What is cryptocurrency?


Cryptocurrency is a type of digital currency whose internal units of settlement are accounted for by a decentralized payment system (there is no internal or external administrator or any of its analogues), which operates in a fully automatic mode. Cryptocurrency itself does not have any special material or electronic form - it is just a number denoting the number of units of account data, which is recorded in the corresponding position of the information packet of the data transfer protocol and often is not even encrypted, as well as all other information about transactions between the addresses of the system.


 In this case, cryptographic methods are based on the mechanisms of generation of the address and verification of authority for transactions with it (a digital signature based on the public key system, the order is available only to the owner of the secret key corresponding to the address), and the formation of the transaction package and its relationship with other packages (sequential hashing, which makes it impossible to change information about the amount of cryptocurrency). 


At the same time, there is no information in the system about the address owners or about the fact of address creation (the address can be generated completely autonomously, not even connecting to the network and not reporting anything to the network later on) - that is, there is no mechanism to make sure that the recipient address really exists or that the access key to it has not been lost. 


The lack of owner information is the basis for (but not limited to) the anonymity of transaction participants. Cryptocurrency payments are more similar to cash payments than non-cash payments in terms of their economic conditions and consequences, although cryptocurrencies are developed primarily for remote purchases (e.g., over the Internet).




Payment(transfer of cryptocurrency between addresses) occurs without intermediaries and is irreversible - there is no mechanism to cancel the confirmed transaction, including cases when the payment was sent to an invalid or non-existent address, or when the transaction was made by third parties who know the private key. Cryptocurrency neither at a particular address, nor in general, can be blocked (seized), even temporarily, it is always in the possession of the owner of the private key to that address. It is true that multisignature technology allows voluntary involvement of a third party (arbitrator) and implementation of "reversible transactions" that can take place against the will of one of the parties. More complex conditions (smart contracts) are implemented using special scripting languages.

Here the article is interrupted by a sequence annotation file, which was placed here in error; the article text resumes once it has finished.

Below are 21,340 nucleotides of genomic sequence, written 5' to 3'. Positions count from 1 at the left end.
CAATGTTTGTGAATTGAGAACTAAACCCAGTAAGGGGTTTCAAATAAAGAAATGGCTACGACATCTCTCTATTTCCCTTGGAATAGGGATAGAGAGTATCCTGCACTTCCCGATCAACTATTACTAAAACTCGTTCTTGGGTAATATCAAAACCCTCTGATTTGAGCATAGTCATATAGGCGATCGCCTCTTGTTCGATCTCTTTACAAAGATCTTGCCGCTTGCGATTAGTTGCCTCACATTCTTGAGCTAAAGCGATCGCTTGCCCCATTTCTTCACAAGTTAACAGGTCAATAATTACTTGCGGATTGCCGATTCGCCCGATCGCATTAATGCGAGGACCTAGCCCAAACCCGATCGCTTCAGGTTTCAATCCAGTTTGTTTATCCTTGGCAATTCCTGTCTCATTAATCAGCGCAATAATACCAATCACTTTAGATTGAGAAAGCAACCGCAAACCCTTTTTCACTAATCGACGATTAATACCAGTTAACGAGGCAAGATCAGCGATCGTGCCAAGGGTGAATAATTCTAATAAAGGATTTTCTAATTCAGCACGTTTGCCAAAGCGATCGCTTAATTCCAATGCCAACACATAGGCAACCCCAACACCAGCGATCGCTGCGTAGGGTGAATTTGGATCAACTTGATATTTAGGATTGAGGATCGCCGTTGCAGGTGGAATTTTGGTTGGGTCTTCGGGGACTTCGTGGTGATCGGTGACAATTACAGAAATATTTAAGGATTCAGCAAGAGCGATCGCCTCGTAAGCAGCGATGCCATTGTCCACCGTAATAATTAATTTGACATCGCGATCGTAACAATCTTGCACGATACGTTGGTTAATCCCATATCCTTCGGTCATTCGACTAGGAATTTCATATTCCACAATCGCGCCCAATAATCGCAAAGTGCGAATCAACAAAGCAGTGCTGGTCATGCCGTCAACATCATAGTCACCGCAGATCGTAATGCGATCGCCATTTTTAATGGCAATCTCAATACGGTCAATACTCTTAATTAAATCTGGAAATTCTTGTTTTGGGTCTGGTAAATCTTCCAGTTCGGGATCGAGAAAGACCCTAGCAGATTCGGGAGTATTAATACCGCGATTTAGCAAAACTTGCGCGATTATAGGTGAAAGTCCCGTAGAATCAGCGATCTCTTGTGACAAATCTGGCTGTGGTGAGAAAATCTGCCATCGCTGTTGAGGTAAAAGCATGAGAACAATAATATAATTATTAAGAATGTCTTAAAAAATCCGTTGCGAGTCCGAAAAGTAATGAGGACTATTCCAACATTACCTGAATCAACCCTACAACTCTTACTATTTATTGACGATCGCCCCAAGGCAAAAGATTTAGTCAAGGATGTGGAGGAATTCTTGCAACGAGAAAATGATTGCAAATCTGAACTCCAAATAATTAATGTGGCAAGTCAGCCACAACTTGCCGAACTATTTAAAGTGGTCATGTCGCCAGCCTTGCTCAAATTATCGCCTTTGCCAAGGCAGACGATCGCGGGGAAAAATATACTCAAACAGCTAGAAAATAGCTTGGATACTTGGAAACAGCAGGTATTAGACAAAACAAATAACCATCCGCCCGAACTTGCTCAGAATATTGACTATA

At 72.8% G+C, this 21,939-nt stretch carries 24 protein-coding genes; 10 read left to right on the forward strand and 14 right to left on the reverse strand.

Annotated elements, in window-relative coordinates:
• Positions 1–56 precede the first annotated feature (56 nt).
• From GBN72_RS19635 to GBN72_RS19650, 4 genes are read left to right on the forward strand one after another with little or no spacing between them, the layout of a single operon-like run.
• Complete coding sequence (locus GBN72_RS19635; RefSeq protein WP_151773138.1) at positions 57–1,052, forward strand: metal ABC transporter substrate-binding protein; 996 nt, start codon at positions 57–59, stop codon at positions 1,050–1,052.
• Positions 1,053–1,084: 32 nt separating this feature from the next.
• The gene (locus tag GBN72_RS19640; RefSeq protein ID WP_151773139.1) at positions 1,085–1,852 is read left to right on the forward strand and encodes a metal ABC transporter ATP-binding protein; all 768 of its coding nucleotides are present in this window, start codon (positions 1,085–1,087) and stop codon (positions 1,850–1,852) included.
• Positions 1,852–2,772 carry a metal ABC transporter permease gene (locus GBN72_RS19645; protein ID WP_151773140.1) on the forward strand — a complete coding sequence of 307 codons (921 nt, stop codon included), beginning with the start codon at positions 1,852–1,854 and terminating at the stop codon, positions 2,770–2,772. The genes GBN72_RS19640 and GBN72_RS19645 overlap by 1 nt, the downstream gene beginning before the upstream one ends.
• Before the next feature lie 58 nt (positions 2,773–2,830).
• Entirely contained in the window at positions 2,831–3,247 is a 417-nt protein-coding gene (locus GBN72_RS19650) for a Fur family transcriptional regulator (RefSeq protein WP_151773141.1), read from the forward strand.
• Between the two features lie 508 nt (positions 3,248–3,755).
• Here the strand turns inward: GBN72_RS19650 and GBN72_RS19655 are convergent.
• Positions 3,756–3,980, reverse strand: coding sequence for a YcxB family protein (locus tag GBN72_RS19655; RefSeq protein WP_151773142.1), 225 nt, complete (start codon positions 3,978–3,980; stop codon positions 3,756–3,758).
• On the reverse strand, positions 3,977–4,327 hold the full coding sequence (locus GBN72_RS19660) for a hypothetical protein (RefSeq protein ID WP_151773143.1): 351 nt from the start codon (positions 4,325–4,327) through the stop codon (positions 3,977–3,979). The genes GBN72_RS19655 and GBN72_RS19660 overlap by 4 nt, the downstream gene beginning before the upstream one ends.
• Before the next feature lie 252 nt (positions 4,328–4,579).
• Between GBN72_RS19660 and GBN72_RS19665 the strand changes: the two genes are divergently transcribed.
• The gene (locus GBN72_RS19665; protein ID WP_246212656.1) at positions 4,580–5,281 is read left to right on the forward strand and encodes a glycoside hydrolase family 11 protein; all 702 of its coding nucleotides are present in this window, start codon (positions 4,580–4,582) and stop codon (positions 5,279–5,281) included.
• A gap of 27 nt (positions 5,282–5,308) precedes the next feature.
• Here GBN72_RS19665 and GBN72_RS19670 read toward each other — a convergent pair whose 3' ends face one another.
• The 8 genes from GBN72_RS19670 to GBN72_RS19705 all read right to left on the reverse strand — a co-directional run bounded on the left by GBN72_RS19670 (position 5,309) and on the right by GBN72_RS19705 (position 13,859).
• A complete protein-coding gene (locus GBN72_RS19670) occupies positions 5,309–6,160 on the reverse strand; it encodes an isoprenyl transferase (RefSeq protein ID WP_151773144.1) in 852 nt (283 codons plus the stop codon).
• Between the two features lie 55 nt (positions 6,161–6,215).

The inherent problem of double spending in electronic payments is solved by using technologies such as blockchain, directed acyclic graph, consensus registry (ledger), etc. Transaction information is usually unencrypted and available in the public domain without registration in the system[10].


The term Cryptocurrency was established after the publication of an article about the Bitcoin system "Crypto currency" published in 2011 in Forbes magazine. Both the creator of Bitcoin and many other authors used the term "electronic cash".


The rules for the formation of a new amount of cryptocurrency (issuance) are initially set by the protocol. They usually have a lottery nature, with different factors influencing the probability of winning - the speed of solving the established task (mining) or the amount of possession of the established resource (foraging). In some cases, part or all of the declared volume of cryptocurrency is initially formed and distributed by the organizers by subscription (ICO). Usually only one technology is used, but some cryptocurrencies use combinations of them.


There are discussions about the economic nature and legal status of cryptocurrencies. Different countries consider cryptocurrencies as a means of payment, a specific commodity, an electronic asset, and may have restrictions in circulation (e.g., a ban on transactions with them for banking institutions).


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